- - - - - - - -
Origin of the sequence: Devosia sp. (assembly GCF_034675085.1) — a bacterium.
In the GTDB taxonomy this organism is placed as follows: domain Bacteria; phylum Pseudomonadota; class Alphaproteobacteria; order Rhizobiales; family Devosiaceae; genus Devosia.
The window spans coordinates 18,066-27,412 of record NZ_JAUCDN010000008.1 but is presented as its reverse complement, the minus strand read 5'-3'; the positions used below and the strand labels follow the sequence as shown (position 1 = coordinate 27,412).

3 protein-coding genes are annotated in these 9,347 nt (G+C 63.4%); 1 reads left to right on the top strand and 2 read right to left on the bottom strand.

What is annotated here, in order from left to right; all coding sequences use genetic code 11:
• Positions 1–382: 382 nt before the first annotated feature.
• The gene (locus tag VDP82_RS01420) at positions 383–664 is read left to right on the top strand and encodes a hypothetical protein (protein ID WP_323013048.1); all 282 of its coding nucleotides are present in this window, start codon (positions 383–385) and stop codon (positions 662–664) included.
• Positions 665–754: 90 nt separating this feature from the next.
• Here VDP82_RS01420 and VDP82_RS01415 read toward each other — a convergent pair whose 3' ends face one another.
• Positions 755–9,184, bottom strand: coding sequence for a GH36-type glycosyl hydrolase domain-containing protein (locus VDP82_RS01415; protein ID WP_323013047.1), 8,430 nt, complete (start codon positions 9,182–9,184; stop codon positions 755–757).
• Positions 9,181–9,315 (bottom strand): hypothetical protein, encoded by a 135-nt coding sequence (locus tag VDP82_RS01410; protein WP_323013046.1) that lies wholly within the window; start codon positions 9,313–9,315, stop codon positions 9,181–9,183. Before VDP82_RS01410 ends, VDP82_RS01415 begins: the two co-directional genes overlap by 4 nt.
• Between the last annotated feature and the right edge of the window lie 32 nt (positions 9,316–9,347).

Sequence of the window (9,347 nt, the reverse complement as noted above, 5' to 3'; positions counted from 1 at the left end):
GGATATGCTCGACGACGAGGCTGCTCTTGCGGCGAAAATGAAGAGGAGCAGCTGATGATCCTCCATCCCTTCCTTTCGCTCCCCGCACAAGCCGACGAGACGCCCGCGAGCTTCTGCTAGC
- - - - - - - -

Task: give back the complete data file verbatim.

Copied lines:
Origin of the sequence: Devosia sp. (assembly GCF_034675085.1) — a bacterium.
In the GTDB taxonomy this organism is placed as follows: domain Bacteria; phylum Pseudomonadota; class Alphaproteobacteria; order Rhizobiales; family Devosiaceae; genus Devosia.
The window spans coordinates 18,066-27,412 of record NZ_JAUCDN010000008.1 but is presented as its reverse complement, the minus strand read 5'-3'; the positions used below and the strand labels follow the sequence as shown (position 1 = coordinate 27,412).

3 protein-coding genes are annotated in these 9,347 nt (G+C 63.4%); 1 reads left to right on the top strand and 2 read right to left on the bottom strand.

What is annotated here, in order from left to right; all coding sequences use genetic code 11:
• Positions 1–382: 382 nt before the first annotated feature.
• The gene (locus tag VDP82_RS01420) at positions 383–664 is read left to right on the top strand and encodes a hypothetical protein (protein ID WP_323013048.1); all 282 of its coding nucleotides are present in this window, start codon (positions 383–385) and stop codon (positions 662–664) included.
• Positions 665–754: 90 nt separating this feature from the next.
• Here VDP82_RS01420 and VDP82_RS01415 read toward each other — a convergent pair whose 3' ends face one another.
• Positions 755–9,184, bottom strand: coding sequence for a GH36-type glycosyl hydrolase domain-containing protein (locus VDP82_RS01415; protein ID WP_323013047.1), 8,430 nt, complete (start codon positions 9,182–9,184; stop codon positions 755–757).
• Positions 9,181–9,315 (bottom strand): hypothetical protein, encoded by a 135-nt coding sequence (locus tag VDP82_RS01410; protein WP_323013046.1) that lies wholly within the window; start codon positions 9,313–9,315, stop codon positions 9,181–9,183. Before VDP82_RS01410 ends, VDP82_RS01415 begins: the two co-directional genes overlap by 4 nt.
• Between the last annotated feature and the right edge of the window lie 32 nt (positions 9,316–9,347).

Sequence of the window (9,347 nt, the reverse complement as noted above, 5' to 3'; positions counted from 1 at the left end):
GGATATGCTCGACGACGAGGCTGCTCTTGCGGCGAAAATGAAGAGGAGCAGCTGATGATCCTCCATCCCTTCCTTTCGCTCCCCGCACAAGCCGACGAGACGCCCGCGAGCTTCTGCTAGC